Auto parts retailers have had a solid run this year with all the major players recording solid gains. However, O’Reilly Automotive is the one which takes the cake when it comes to share price appreciation and growth trajectory. The stock is up almost 27% so far this year, easily outperforming its peers and considering the moves it is making, I doubt that there will be any let up in its momentum.
The stock’s rise this year has been helped by a couple of stellar earnings reports while its initiative to return cash to shareholders through buybacks is another positive. More importantly, what really adds to the allure of owning O’Reilly is its positive same-store sales growth, while peers such as Advance Auto Parts and AutoZone have been struggling with negative same-store sales.
Reading the trends
O’Reilly has positioned itself well to benefit from the high average age of vehicles on the U.S. roads, which is at 10.8 years. While sales of new vehicles might be picking up due to the housing rebound and consumers finally deciding to upgrade, it is unmistakable that vehicles require maintenance and routine maintenance of vehicles will lead to better revenue for the company going forward.
Moreover, management believes that the new vehicles being manufactured are superior in terms of engineering and manufacturing, and this should contribute to the long-term success of the aftermarket retailers. Also, the complexity in the engineering of the new vehicles means costlier parts that result in higher sales, and this was one of the reasons behind O’Reilly’s solid performance in the previous quarter.
Thus, a combination of older vehicles on the road and an increasing number of new, state-of-the-art vehicles indicates that aftermarket retailers aren’t going out of business and the positive outlook for new vehicle sales this year isn’t exactly a disadvantage for the likes of O’Reilly. This makes companies in this sector a solid pick irrespective of the state of the economy as the older vehicles will ultimately require maintenance.
Delivering growth and value
To benefit from the rising number of vehicles on the road, O’Reilly has been aggressively opening stores and distribution centers. O’Reilly intends to open around 190 stores this year as it looks to expand its network and compete with the others. The company’s distribution centers have been contributing to its efficiency and leading to gross margin growth, leading it to bump up its gross margin guidance in its last quarterly report.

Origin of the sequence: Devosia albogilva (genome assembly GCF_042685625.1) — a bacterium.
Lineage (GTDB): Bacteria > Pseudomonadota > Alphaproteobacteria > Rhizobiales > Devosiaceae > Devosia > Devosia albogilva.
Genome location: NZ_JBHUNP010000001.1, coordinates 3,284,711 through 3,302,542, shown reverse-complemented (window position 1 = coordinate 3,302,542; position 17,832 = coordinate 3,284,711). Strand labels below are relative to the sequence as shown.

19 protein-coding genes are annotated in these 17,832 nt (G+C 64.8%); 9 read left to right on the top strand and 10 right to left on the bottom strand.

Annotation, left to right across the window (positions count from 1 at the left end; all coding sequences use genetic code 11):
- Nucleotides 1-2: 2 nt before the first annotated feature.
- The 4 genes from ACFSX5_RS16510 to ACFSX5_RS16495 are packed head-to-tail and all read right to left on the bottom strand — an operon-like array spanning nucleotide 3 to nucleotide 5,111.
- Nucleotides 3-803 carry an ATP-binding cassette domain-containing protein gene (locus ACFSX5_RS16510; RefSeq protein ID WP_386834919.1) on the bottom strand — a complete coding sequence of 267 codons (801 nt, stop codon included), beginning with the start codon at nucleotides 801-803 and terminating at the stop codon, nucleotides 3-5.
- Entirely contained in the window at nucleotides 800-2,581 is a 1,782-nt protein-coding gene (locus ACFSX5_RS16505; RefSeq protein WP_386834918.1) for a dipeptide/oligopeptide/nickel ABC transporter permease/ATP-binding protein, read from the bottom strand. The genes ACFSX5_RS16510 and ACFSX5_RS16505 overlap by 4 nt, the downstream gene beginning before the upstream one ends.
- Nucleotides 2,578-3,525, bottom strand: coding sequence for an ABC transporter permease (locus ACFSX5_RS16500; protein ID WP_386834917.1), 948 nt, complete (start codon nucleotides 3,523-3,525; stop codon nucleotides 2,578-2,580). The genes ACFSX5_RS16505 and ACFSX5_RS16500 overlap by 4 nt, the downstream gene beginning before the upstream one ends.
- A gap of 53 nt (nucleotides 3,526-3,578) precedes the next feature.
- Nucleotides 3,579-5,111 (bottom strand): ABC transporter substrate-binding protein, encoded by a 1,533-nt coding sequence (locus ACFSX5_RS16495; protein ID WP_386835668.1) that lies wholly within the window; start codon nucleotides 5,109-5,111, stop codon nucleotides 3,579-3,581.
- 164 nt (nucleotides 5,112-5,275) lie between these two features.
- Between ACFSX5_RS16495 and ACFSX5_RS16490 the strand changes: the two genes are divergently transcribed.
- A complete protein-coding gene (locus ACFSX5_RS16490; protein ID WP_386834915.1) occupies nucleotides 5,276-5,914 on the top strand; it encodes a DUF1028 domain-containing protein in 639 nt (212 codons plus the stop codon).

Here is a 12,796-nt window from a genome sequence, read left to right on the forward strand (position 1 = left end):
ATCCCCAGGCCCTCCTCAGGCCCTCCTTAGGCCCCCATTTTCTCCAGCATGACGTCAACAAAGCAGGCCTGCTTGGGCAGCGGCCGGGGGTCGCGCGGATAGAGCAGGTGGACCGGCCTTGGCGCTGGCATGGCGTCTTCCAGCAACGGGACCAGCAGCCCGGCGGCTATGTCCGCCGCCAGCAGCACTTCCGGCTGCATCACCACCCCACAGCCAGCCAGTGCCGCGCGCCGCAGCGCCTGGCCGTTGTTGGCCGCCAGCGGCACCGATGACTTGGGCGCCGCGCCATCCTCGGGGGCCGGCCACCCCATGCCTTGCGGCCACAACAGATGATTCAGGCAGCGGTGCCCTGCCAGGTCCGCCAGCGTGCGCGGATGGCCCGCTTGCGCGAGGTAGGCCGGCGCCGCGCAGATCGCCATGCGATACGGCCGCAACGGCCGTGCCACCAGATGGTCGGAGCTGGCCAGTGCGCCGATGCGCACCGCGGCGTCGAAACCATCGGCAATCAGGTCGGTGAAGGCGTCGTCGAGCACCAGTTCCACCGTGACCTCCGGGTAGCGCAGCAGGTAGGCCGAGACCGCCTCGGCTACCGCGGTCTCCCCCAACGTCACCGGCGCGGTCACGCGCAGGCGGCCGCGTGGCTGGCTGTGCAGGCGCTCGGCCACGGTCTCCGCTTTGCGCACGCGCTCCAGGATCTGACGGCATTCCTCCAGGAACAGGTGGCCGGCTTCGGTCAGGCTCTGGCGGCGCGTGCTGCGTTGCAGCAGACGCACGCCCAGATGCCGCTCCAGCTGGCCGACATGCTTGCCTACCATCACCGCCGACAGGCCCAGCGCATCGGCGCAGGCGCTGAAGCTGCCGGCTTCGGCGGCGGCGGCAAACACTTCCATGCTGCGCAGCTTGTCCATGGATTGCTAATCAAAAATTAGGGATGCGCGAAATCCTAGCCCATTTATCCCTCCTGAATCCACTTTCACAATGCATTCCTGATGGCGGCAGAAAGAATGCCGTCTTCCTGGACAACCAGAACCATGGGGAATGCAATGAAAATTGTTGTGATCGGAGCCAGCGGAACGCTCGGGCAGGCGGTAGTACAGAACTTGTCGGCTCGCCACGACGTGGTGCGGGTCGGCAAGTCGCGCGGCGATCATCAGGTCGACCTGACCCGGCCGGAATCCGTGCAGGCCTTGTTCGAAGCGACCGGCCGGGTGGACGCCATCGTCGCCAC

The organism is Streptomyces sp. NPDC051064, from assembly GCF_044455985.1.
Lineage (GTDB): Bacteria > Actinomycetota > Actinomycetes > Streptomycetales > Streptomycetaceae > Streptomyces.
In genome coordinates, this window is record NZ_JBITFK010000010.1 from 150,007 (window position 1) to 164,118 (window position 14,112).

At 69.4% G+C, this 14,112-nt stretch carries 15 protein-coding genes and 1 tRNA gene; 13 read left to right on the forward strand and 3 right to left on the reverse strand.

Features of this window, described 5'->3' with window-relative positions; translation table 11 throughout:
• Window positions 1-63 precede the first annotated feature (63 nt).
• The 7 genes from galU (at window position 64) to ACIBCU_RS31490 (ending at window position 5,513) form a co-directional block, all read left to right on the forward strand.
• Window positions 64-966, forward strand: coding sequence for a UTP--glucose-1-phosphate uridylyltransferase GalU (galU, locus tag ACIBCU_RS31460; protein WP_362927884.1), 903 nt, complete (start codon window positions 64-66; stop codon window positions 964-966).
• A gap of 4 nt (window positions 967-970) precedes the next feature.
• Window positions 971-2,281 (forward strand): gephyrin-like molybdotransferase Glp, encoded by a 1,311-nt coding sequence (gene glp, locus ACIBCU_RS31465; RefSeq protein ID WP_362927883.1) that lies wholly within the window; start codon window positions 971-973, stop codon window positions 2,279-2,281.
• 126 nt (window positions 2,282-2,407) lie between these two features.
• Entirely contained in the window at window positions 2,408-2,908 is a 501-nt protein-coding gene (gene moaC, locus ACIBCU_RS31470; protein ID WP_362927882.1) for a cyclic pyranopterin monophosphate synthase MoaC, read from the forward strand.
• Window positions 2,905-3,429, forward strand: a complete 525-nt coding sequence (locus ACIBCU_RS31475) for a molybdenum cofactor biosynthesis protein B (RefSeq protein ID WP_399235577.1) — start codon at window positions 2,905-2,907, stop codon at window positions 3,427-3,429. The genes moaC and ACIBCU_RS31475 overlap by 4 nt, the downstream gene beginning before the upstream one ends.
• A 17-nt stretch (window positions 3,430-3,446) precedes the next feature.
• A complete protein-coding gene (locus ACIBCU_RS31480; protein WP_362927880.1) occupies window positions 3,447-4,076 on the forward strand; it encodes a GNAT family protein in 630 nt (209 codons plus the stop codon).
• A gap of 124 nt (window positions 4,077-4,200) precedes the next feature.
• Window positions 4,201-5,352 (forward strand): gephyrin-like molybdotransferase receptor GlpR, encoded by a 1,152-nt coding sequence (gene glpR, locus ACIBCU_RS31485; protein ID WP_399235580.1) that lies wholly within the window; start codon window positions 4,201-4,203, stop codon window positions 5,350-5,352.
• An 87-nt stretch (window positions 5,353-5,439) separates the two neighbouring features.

O’Reilly is also looking to bolster its presence in the higher margin do-it-yourself market further through initiatives such as a new loyalty card program. Also, the company has been rolling out its B2B platform so as to satisfy customers’ requirement in a more efficient manner. All these initiatives should lead to both top line and bottom line growth going forward, while an impressive share repurchase program should aid earnings growth further.
O’Reilly recently increased its share repurchase authorization by $500 million, taking the total authorization to $3.5 billion. The company believes in returning cash to shareholders through repurchases and uses excess cash for the purpose, and I think that this is the right way to go.
A premium stock
However, one point of contention which might stick out is that O’Reilly is expensively valued as compared to peers and also the fact that it’s trading near its 52-week high. A trailing earnings multiple of 22.5 times looks expensive when stacked against Advance Auto’s and AutoZone’s 16 times. But then, none of the other two have been in green territory as far as same-store sales are concerned and as such, O’Reilly deserves the premium valuation.
AutoZone’s same-store sales had dropped 0.1% in the previous quarter but revenue and earnings were up 4.5% and 7%, respectively. In comparison, O’Reilly delivered 1.9% same-store sales growth (adjusted for Leap Day last year), revenue growth of 4% and earnings growth of 19%. Moreover, AutoZone’s huge debt load of $4 billion is something which investors should worry about, and this further makes O’Reilly more attractive since its debt is just $1.1 billion and it has ample cash flow to deal with it.
However, Advance Auto might prove to be a good choice as well, and could provide some tough competition to O’Reilly as it’s been rapidly growing its business by aggressively building stores and making acquisitions.
However, the company had witnessed a 9% decline in profit and 3.2% decline in same-store sales in its previous quarter due to various factors. Thus, when you’re getting a company which is delivering growth and value to shareholders in the form of O’Reilly, I think it would be more prudent to go with it rather than considering the others.